Favouritism in the motor system: Social interaction modulates action simulation
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SourceBiology Letters, 6, 6, (2010), pp. 758-761
Article / Letter to editor
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SW OZ DCC CO
SubjectAction, intention, and motor control; DI-BCB_DCC_Theme 2: Perception, Action and Control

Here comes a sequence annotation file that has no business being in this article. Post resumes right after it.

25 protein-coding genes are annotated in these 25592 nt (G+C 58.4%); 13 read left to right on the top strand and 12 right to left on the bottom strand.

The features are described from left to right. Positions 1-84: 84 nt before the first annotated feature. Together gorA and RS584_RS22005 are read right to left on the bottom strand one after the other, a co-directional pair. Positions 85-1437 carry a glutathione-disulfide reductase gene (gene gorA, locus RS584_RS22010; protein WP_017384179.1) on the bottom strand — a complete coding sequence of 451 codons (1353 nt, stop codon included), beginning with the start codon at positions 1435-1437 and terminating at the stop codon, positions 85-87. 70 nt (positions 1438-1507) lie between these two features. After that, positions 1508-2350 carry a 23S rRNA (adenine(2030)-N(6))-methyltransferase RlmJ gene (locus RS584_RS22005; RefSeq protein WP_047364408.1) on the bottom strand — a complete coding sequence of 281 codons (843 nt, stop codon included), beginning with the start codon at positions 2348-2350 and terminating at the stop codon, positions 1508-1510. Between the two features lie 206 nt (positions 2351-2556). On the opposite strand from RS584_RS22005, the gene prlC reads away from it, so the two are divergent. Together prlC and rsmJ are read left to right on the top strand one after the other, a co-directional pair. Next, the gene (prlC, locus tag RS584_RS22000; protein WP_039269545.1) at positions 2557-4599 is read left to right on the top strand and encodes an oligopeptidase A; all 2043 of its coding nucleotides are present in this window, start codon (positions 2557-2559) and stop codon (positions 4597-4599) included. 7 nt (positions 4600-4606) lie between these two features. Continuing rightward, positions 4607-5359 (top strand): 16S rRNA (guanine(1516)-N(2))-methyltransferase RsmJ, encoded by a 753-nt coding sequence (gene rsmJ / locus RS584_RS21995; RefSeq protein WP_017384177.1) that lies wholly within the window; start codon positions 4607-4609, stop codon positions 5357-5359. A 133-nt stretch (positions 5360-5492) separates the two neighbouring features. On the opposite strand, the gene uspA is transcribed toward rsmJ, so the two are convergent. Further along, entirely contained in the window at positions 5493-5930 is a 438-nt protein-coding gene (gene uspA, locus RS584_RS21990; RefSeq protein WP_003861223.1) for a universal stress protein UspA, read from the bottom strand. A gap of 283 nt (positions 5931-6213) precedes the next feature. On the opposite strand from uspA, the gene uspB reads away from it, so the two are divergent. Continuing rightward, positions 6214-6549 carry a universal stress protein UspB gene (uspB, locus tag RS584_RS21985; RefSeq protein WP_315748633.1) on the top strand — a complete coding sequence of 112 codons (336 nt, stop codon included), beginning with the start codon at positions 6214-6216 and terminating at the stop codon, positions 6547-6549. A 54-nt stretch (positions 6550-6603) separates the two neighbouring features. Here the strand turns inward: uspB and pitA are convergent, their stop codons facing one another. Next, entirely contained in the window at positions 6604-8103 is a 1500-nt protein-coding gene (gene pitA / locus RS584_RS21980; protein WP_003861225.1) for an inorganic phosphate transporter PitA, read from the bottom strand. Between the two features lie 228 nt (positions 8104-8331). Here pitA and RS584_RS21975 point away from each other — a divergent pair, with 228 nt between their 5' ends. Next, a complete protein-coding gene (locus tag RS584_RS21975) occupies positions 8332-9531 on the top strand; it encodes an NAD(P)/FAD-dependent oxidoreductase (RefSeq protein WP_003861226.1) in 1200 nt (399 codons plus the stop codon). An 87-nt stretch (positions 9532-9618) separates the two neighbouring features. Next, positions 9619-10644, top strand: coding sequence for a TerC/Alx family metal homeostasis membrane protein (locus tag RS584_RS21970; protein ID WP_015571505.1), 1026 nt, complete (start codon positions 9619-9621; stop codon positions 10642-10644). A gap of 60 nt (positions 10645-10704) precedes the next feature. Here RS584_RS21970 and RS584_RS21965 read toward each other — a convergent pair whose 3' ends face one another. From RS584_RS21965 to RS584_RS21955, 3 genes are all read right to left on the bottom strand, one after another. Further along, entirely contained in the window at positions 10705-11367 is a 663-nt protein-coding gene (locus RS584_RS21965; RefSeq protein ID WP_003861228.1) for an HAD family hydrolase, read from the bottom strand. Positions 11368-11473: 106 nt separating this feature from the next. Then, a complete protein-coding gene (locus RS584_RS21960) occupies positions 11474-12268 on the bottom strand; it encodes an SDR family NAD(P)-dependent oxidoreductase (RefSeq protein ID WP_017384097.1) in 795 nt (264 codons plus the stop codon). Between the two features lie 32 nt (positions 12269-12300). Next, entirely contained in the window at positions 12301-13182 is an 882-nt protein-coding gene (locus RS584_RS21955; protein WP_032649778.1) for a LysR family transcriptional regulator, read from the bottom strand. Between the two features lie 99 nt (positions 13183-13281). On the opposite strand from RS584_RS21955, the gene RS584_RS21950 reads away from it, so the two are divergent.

The ability to anticipate others' actions is crucial for social interaction. It has been shown that this ability relies on motor areas of the human brain that are not only active during action execution and action observation, but also during anticipation of another person's action. Recording electroencephalograms during a triadic social interaction, we assessed whether activation of motor areas pertaining to the human mirror-neuron system prior to action observation depends on the social relationship between the actor and the observer. Anticipatory motor activation was stronger when participants expected an interaction partner to perform a particular action than when they anticipated that the same action would be performed by a third person they did not interact with. These results demonstrate that social interaction modulates action simulation.
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